Automation great for business, NZ Inc. and employees
Plans to automate production processes usually bring job cuts and layoffs to mind yet manufacturers who have gone down the automation path say it does not always deserve the bad rap it gets.
Many have found that automation not only fosters economic success but can also benefit employees. Auckland-based high tech wiring loom manufacturer Fero is a case in point.
Fero, a family owned and operated business that is located in Mt Wellington, Auckland, employs more than 60 people. Its customers include automotive, marine and appliance manufacturers. As well as stocking a range of components and cables, Fero specialises in contract manufacturing, assembly and processing wire related products.
Sales and Marketing Director Sam Fulton says the company is always looking for ways of doing things better, faster and cheaper for customers but reducing labour costs often takes a lower priority than might be assumed.
“No New Zealand manufacturer can compete with thirdworld countries on cheap labour so growing our workforce’s capability and knowledge and providing niche products and skills gives us a competitive edge locally and internationally.”
Automating as many processes as possible enables Fero to continually develop and upskill its workforce and gain higher returns from the work that they do.
“As is case for many manufacturers, automation enables us to get highly repeatable, high volume, high quality products to the market quickly. While customers enjoy obvious f low-on benefits in terms of speed, consistency and price, we have found that our employees and suppliers also benefit,” says Fulton.
One example involved automating a high-volume marine lighting componentry process that had previously been outsourced to an overseas manufacturing partner.
“Automating the process enabled us to bring it in-house – the manual work had previously been done off-shore to keep costs down. This not only resulted in our people gaining new skills, but also brought the roles involved in producing that product back here,” says Fulton. “As a result, we went from no hands-on New Zealand involvement to nine of our people’s roles expanding to include direct involvement in the automated process.
Those people all benefited from being upskilled to manage a range of processes associated with the automation, including maintenance, programming, material changes, overseeing the machine’s operation and quality inspection.
“Their jobs have become far more complex as a result – akin to the difference between riding a bicycle and driving a car.”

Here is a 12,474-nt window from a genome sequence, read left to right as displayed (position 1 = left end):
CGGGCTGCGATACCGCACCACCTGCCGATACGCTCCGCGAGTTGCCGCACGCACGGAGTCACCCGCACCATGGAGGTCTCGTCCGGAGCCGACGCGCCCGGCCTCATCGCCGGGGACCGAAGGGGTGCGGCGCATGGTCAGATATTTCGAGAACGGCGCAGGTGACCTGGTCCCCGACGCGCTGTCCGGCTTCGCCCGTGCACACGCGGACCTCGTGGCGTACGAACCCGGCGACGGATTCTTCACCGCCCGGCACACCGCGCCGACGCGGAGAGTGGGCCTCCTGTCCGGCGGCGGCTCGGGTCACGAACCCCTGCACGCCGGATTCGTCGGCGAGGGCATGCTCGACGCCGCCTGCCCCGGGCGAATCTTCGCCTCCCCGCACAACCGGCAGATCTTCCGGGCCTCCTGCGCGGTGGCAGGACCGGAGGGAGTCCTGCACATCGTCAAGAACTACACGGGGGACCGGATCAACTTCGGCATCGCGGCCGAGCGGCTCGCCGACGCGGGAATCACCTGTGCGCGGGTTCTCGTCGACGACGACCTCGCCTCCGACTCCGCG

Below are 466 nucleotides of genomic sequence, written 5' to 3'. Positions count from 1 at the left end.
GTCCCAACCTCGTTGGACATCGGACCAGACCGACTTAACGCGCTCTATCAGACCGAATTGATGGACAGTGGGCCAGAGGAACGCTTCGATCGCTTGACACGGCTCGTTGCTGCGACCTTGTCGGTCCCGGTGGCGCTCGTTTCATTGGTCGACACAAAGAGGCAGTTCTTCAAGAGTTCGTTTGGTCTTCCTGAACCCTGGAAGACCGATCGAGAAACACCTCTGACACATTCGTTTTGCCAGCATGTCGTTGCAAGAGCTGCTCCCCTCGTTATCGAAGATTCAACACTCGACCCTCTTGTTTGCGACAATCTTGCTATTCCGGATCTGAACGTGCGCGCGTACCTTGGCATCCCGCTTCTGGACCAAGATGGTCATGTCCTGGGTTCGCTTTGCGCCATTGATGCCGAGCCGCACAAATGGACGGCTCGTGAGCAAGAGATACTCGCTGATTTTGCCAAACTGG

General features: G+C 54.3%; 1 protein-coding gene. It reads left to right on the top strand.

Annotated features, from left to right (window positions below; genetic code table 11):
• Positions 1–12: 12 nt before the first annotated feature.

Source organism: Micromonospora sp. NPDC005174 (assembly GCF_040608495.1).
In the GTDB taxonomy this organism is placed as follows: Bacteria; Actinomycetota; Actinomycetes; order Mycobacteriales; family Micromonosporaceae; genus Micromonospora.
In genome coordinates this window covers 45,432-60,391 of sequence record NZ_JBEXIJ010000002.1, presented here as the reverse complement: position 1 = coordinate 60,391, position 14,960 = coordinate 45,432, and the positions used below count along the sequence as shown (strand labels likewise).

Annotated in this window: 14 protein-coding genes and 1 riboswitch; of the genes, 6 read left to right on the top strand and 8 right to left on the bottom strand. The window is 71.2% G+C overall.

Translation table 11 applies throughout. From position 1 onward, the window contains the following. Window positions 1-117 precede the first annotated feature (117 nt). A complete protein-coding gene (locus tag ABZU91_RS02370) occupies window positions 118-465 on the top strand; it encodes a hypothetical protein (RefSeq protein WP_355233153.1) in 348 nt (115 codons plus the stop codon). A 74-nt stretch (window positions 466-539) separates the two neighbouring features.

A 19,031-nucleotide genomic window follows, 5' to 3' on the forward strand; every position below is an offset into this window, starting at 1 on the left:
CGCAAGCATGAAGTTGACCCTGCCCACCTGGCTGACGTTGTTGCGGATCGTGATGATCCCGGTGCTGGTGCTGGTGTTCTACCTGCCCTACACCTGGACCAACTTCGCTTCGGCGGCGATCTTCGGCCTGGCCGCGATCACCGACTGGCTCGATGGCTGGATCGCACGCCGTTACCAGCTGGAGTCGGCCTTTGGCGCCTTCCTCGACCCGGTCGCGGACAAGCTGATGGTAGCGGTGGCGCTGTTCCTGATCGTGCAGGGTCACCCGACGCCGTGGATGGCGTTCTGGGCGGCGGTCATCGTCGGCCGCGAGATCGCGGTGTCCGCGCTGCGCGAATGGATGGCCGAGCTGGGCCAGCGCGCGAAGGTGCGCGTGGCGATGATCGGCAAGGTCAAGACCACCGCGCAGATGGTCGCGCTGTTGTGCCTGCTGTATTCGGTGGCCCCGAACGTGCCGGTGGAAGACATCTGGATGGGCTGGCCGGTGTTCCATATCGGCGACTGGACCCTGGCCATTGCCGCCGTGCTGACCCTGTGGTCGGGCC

For example, a pre-automation role might centre on cutting wires into set lengths and winding wire onto hanks. This expands to include setting up the machine, basic maintenance, operating machinery, changing its programming and quality control.
“Learning these skills adds another string to their bow, gives them more variety and also increases the range of things they
can do within our business.”
Fulton commented that employees were sometimes nervous about learning new skills but gained confidence once they had done so.
Kelen Boonmixay, a production support team member at Fero, says she was initially excited and very nervous when asked if she would like to learn how to work on an automated line being put in place.
“Before my job only involved doing two things – helping set up wiring layups and cutting wires once the layup was done. It was quite repetitive,” she says.
Boonmixay liked the idea of working on something different: “I was wondering what this new machine was and found the idea of working on it fascinating. But at the same time I was very nervous and was wondering what would happen if I somehow broke the machine or made a mistake.”
She enjoys the greater variety and skills involved in working on the machine, along with the greater speed at which articles are produced. Furthermore, she has gained the knowledge and skills to be able to train others how to use the machine.
Fulton says that employees inevitably become more engaged in their jobs and more productive when they gain new skills. He says that engaged employees are more likely to make process improvement suggestions. For example, Fero is continuously improving the marine lighting component robot as a result employees’ suggestions.
“Nobody gets satisfaction from doing mind-numbingly boring and repetitive jobs day in and day out so it’s normal for productivity to increase when people are given variety and more fulfilling roles.”
He believes that automating processes results in an all-round win for Fero, its people and its customers.
In addition to fewer rejects, improved repeatability, enhanced cost-effectiveness, automation also has the f low-on benefit of the company utilising suppliers such as mechatronics, design and maintenance services providers who are further up the skill and value chain.
Automating as many low-skilled, low paid processes as possible has enabled Fero to train its employees for more complex and rewarding work associated with managing and maintaining automated processes. It has also provided opportunities for employees to advance their careers by being trained into programming, maintenance and design jobs.
Like many employers, Fero is experiencing skill shortages so automation provides a pathway for continuously upskilling its current workforce through retraining them to run more complex machinery.
“They also get to understand some of the complex lean manufacturing techniques that come with automation and continuous improvement.
Fulton comments that automation benefits New Zealand as a whole.
“Apart from enabling local manufacturers to keep labour costs competitive, thus making New Zealand more competitive with China and emerging third world manufacturing nations, automation helps to increase the nation’s overall skill base by moving us towards having a higher tech workforce.”